Can a teacher do this? - page 3
by Dezy | 8,942 Views | 114 Comments
Ok so I had a midterm yesterday. I have been studying for a little over two weeks straight for this example. I would go over the material she has posted online (she likes to do everything on power int) she also just does her... Read More
- 4Nov 17, '12 by sharpeimom GuideFaculty can't cover absolutely everything in class lectures for a very very simple reason. There is not enough
time! There is so much to cover and time is so limited, that your professors must carefully pick and choose what they can cover during class time.
Should a student choose not to read all of the reading assignments, well then, she must be prepared to live with any consequences of that decision. Pull on your big girl panties and deal with it.
Even though you're allowed to come to allnurses and xxxxx occasionally, you, and you alone, are ultimately responsible for what material you learn and not your professors. I'm not being mean. Just realistic.
- 3Nov 17, '12 by rubatoI reread your original post so that I cannot be accused of not understanding what you wrote. Yes, you sound a little whiny, but I understand what you were trying to get at.
I did great on our first 2 tests and then sucked on our midterm, because of my study habits. Our professors provide powerpoints, then in lecture, they give some additional info. I have mostly only used those for studying. What I have found, personally, is that I now absolutely must read the tables in the chapters that they want us to read as well as hit the high points throughout the chapter. You did, in fact state that you only read a bit of the book, so this may be the problem.
The professors can test you on any part of the material they choose, whether it be from lecture, from powerpoints, from the chapters you were assigned to read or, in our case, from the GTLs (guides to learning), that are a basic outline of what they want us to take away from that subject. It is not like high school. In fact, when you get past anatomy and physiology, it will get harder. I mean, a lot harder!
Please understand that everyone here is, in fact, trying to be supportive. They are trying to make you aware that this is nursing school and it's time for you to own up to your part in your poor test performance. You can't blame your professor if you didn't read all the material. I bet if you go back through the reading material, you'll find those test answers in there. Yes, we are all here to help each other, but we aren't here to blow smoke up someone's a**. I hope you can use this test as a learning experience and do better on the next one. Good luck!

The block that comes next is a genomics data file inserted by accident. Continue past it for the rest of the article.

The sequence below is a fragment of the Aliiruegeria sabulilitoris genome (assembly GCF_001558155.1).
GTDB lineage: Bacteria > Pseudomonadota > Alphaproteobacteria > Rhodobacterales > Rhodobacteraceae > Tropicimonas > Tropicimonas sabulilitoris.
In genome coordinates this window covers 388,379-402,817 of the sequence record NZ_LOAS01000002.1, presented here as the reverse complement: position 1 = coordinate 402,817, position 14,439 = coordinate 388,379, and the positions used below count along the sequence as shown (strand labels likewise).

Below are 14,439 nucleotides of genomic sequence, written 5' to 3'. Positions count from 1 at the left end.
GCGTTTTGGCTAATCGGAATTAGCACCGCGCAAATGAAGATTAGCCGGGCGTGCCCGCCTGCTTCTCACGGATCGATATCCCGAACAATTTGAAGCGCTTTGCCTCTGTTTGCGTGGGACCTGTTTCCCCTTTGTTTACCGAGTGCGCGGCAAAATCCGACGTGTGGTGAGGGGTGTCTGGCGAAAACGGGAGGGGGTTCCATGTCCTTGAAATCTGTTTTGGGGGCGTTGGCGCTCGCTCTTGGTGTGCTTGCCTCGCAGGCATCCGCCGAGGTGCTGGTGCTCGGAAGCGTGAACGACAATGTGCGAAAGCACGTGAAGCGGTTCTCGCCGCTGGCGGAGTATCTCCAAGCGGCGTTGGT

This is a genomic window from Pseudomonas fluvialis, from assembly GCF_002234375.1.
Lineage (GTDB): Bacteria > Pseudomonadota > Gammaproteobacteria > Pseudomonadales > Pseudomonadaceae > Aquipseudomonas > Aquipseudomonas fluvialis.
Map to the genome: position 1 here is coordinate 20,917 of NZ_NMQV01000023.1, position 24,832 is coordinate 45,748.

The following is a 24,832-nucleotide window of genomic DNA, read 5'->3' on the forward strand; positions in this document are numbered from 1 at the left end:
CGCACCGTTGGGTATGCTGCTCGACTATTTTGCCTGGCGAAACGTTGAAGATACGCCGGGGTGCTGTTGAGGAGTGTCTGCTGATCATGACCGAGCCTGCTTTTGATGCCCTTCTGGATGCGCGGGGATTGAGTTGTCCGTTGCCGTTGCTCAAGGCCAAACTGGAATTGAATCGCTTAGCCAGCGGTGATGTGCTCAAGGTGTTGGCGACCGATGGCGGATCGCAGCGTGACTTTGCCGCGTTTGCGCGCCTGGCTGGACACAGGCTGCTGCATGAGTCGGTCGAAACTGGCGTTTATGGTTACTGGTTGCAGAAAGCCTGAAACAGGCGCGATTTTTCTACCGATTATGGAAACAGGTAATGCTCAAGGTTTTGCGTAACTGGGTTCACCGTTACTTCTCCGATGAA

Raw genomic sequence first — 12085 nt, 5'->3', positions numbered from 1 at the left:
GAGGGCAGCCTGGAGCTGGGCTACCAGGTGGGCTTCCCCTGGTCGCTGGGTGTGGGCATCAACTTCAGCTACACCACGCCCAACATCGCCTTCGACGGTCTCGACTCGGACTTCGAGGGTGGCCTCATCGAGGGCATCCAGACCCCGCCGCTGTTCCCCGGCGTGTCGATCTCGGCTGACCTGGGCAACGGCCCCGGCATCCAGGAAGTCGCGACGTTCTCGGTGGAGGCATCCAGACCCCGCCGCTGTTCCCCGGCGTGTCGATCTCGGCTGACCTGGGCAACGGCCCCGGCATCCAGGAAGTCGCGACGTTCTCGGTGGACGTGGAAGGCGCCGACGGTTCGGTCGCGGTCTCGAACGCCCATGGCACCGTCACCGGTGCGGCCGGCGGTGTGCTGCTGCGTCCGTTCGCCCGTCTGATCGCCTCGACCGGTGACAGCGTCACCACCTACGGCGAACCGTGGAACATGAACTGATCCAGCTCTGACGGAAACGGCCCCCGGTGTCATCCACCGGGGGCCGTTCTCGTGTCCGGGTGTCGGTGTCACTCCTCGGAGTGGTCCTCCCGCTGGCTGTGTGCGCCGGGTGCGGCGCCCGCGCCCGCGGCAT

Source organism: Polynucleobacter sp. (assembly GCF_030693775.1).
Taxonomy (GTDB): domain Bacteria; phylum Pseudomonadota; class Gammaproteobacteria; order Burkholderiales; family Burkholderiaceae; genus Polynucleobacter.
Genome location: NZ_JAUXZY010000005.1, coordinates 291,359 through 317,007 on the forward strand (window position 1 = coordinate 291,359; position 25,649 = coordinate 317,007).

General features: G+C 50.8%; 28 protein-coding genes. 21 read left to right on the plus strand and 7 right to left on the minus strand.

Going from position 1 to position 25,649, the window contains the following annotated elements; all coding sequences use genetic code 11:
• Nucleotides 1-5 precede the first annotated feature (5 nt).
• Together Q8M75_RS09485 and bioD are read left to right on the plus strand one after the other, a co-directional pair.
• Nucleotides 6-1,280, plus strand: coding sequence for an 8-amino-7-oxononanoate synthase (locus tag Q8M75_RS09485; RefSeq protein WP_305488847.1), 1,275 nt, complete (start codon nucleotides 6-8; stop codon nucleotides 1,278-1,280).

- 1Nov 17, '12 by BostonFNP, MSN, DNP, NP GuideDoing poorly on exam is something almost every nursing student will experience. It is an awful feeling that no one wants to experience, especially in programs that require an 73-83 to pass the class. I bombed a grad exam once, and I distinctly remember the anger I had about the questions because I felt my grade was not reflective of my knowledge of the material. Within a few days it really hit me that it was my fault, I was able to take responsibility for it, move on and pass the class.
Nursing school will not spoon feed you material. This isn't because "that's the way it is": it's because you need to apply knowledge in practice and you need to pass this big exam called the NCLEX at the end of the program for which there is no PowerPoint and you can be asked anything.
You seem to be lashing out at people for not supporting you like people don't understand: we do, most of us have been through nursing school and passed the boards.
- 1Nov 17, '12 by Skips, BSN, RNQuote from DezyI understand your frustration. Are you in nursing school yet, or are you doing your pre-requisites? Each instructor teaches differently, and prepares students differently. Some are more helpful than others. My anatomy instructor was very helpful in preparing us for the tests, and it benefited me greatly! I was very appreciative. My current med-surg I instructor is very helpful in preparing us for the tests by giving us review sheets to work with. She doesn't give us the answers, but it certainly helps. I feel that nursing school has a ton of material, and I think we should get review sheets to help us focus our studying. Each instructor wants different knowledge bases for their students. They determine what they feel is most important for students to take away from their class. So, with it being a little bit subjective to the instructor, I personally believe reviews work. And they work well.Wow everyone is talking to me like I'm fresh out of high school. I'm not, Im 27. Next, this is our 2nd mid term we received on anatomy and this is the third test we have received from this teach which had a totally different writing style. I know about understanding and not merely memorizing and it's not like I'm lazy and do jack all and complain. I work hard and I'm willing to do so bu my frustration lies wih not being told what to review.I know maybe a lot of people have been told to suck it up and deal with it and your on your own but I feel that's a cop out excuse for Someone not to do what they are beig paid good money to do. I want to be successful and I am willing to work my butt off for it. Maybe everyone else on here honks its ok to pass the buck because its always been like that but igot one think there is something messed up about it.I also am surprised by the lack of supportive responses or advi e given. Before people start ramming down my throat to grow up, remember what you have gone through and we are here to help Eachother not make Eachother feel like a pee-on because we're new to the game and need help. Anyone that's sent a supportive message I thank you.